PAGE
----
Copyright protects original works of authorship. Your work is under copyright protection from the moment it is created and fixed into a tangible form. Copyright registration is beneficial because the facts of your copyright become a public record, registration allows you to access the federal courts for copyright infringement, and a registrant becomes eligible for statutory damages and attorney fees. Moreover, if your registration occurs within five years of publication, it is considered prima facie evidence of the validity of the copyright and of the facts stated in the certificate.Publication
Publication is no longer necessary to receive copyright protection. Publication is defined as the distribution of copies of work to the public by sale or other transfer of ownership, or by rental or lending or the offering to distribute copies to a group of people for purposes of further distribution, public performance, or public display. Works that are published in the U.S. are subject to mandatory deposit with the Library of Congress.
The Deposit requirements vary in particular situations. A few of the general rules include: (1) if the work is unpublished, one copy is required for deposit; (2) if the work was first published outside the U.S., one copy of the work is required as first published; and if the subject work was first published in the U.S. two complete copies of the best edition are required for deposit. As mentioned, special deposit requirements exist for certain works, including but not limited to motion pictures, phonorecords (for example, cassette tapes, CDs, LPs, etc.), computer programs, work in CD-ROM format, and oversized materials.Effective Date of Registration
The U.S. Copyright Office assigns an effective date of registration and this date is significant because it will impact whether a copyright claimant can access the federal courts and whether certain remedies such as statutory damages and attorney's fees will be available. The Copyright Office must have acted on your copyright application before you can file a lawsuit for infringement. However, if a published work is infringed prior to the effective date, the aforementioned remedies may still be available if the effective date of registration is within three months of the publication date.Notification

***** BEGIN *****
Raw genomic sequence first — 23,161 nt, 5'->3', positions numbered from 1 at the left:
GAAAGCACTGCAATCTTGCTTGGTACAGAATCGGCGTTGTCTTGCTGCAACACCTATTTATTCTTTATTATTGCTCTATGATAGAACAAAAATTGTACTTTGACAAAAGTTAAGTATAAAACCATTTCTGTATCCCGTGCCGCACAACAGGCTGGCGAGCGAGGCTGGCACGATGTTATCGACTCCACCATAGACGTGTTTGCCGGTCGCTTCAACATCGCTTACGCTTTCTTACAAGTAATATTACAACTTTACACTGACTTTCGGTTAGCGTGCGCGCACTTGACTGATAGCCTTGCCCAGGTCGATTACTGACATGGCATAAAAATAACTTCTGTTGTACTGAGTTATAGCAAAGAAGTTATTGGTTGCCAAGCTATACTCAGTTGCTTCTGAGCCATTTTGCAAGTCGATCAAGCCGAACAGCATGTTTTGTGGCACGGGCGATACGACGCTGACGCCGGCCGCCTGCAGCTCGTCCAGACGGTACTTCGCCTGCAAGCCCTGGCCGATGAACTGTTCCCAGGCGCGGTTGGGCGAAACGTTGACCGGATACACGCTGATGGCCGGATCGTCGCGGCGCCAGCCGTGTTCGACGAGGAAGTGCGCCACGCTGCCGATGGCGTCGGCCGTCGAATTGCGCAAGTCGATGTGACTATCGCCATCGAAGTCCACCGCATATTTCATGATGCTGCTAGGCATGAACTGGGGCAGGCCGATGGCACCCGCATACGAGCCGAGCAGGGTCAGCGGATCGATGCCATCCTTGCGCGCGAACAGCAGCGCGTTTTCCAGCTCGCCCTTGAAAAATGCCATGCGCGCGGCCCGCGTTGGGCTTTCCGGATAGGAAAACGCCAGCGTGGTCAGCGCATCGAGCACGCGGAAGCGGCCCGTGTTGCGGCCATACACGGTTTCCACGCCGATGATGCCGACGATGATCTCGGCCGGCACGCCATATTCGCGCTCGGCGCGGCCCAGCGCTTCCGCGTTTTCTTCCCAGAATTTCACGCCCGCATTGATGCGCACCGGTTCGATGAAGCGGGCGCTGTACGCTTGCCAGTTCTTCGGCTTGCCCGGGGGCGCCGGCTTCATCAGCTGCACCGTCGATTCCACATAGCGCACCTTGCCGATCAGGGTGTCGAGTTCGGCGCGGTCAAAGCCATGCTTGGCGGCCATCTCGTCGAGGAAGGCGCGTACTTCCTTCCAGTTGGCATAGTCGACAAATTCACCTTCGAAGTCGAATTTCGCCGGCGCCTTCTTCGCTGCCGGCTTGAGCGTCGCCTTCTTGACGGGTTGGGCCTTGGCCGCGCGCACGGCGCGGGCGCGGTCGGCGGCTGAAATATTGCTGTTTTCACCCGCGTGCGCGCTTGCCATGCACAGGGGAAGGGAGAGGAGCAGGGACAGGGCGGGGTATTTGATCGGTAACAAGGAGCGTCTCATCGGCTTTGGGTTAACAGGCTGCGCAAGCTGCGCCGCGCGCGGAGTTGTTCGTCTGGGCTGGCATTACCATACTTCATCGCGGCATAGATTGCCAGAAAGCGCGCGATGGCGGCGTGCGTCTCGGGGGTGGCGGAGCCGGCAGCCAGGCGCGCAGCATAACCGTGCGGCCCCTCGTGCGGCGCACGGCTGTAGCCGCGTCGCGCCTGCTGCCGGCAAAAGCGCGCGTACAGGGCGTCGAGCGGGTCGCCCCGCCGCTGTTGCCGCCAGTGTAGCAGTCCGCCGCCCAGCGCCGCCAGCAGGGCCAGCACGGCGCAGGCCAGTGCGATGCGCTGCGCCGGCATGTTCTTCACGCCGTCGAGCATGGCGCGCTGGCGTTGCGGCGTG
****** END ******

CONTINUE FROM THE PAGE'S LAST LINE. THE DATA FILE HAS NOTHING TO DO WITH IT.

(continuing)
We highly recommend using a copyright notification on your work. The Notice should contain all the following three elements:
The symbol ©, or the word “Copyright,” or the abbreviation “Copr.”;
The year of first publication of the work. In the case of compilations or derivative works incorporating previously published material, the year date of first publication of the compilation or derivative work is sufficient; and
The name of the owner of copyright in the work, or an abbreviation by which the name can be recognized, or a generally known alternative designation of the owner. Here is an Example: © 2011 John Doe.
An application for a copyright registration contains three critical elements, one of which is the fee. The other two are the completed application and deposit of the work. If you file the application online with the U.S. Copyright Office, the standard application fee is $55.00. The second online fee is $35.00 and this is appropriate for those filing an application with a single author, who is also the claimant and the work is not made for hire. See our page entitled Copyright Basics And Works Made for Hire for detailed information on works for hire and the implications for copyright purposes.
Online registration is the fastest processing time for issuance of a copyright registration. One may register online even if you are required to submit a hard copy deposit. The fee for submitting your application on paper via postal mail is $85.00. The Copyright Office also charges a fee is you need a search conducted by a staff member of the copyright registrations, transfers, renewals or other documents relating to copyright status of a subject work. Kindly contact our office, if you require assistance with a copyright registration, we would be happy to provide you with a courtesy consultation.